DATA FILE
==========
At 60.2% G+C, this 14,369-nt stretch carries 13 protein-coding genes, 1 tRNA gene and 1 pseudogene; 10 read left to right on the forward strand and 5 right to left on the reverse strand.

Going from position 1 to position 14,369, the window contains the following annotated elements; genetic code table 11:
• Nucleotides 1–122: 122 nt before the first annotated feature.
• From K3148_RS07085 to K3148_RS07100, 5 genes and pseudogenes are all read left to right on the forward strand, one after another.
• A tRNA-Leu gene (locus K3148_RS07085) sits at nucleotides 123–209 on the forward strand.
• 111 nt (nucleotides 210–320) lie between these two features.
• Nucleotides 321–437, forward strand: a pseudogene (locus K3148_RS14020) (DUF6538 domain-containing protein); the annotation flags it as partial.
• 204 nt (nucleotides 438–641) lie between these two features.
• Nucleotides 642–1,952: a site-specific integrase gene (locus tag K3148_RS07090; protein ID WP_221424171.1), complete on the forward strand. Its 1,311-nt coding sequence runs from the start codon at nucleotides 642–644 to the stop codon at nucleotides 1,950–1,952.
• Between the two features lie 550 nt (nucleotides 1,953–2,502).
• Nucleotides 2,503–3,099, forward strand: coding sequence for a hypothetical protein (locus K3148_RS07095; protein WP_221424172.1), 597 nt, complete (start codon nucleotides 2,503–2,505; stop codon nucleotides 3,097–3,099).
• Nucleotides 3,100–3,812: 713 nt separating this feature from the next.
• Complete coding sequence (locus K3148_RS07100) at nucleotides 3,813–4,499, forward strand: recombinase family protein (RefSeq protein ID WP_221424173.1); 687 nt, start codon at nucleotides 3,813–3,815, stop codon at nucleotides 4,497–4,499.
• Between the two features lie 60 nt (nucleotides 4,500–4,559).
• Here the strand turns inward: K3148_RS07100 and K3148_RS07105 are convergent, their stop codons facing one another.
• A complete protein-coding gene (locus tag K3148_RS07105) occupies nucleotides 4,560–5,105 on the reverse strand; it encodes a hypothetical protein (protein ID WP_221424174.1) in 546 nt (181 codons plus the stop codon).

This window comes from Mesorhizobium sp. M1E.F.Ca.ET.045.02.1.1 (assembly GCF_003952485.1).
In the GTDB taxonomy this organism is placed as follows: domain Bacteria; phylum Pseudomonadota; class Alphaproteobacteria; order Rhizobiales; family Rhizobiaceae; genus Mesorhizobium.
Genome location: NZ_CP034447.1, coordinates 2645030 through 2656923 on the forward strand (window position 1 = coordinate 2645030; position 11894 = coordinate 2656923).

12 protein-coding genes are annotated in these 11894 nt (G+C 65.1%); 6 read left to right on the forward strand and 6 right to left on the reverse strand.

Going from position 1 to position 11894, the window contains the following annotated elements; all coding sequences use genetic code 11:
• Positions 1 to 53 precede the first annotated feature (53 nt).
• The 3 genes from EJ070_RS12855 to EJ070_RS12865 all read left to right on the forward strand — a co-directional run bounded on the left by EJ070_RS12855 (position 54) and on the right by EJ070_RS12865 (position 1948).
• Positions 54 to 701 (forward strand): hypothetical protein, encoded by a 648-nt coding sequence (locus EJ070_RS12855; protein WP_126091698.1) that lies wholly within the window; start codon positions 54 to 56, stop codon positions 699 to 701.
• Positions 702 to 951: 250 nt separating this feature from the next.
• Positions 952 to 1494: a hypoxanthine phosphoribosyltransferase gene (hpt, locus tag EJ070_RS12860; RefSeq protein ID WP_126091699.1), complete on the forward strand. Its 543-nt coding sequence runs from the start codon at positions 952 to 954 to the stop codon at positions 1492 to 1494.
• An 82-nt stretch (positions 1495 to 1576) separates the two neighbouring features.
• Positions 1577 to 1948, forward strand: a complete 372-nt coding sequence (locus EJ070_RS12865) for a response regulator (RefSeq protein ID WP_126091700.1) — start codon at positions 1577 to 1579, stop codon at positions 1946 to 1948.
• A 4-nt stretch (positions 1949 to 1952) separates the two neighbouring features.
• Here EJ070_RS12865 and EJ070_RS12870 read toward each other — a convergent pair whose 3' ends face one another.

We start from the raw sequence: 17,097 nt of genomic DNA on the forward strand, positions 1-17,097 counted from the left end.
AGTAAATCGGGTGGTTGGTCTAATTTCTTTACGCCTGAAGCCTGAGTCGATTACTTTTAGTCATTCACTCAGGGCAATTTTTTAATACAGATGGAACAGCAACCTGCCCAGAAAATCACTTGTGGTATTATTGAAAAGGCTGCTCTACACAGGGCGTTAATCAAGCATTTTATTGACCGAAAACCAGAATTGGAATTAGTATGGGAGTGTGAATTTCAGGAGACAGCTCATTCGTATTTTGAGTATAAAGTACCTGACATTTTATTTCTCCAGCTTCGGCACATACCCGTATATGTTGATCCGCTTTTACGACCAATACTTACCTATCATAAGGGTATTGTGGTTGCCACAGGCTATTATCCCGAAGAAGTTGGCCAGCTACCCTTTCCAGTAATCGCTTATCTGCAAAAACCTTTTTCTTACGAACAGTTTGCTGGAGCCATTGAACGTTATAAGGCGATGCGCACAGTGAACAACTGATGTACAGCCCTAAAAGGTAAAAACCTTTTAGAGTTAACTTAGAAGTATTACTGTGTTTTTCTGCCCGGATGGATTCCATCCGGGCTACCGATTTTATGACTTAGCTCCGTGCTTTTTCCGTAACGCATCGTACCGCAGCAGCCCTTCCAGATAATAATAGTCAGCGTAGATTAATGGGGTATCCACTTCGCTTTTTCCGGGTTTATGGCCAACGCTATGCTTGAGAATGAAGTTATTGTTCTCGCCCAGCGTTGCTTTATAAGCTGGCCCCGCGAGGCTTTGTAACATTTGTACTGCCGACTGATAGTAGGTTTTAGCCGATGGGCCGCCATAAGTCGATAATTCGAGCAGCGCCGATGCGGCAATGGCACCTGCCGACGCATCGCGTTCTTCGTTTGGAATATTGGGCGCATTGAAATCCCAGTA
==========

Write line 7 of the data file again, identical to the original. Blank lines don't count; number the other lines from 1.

• Nucleotides 321–437, forward strand: a pseudogene (locus K3148_RS14020) (DUF6538 domain-containing protein); the annotation flags it as partial.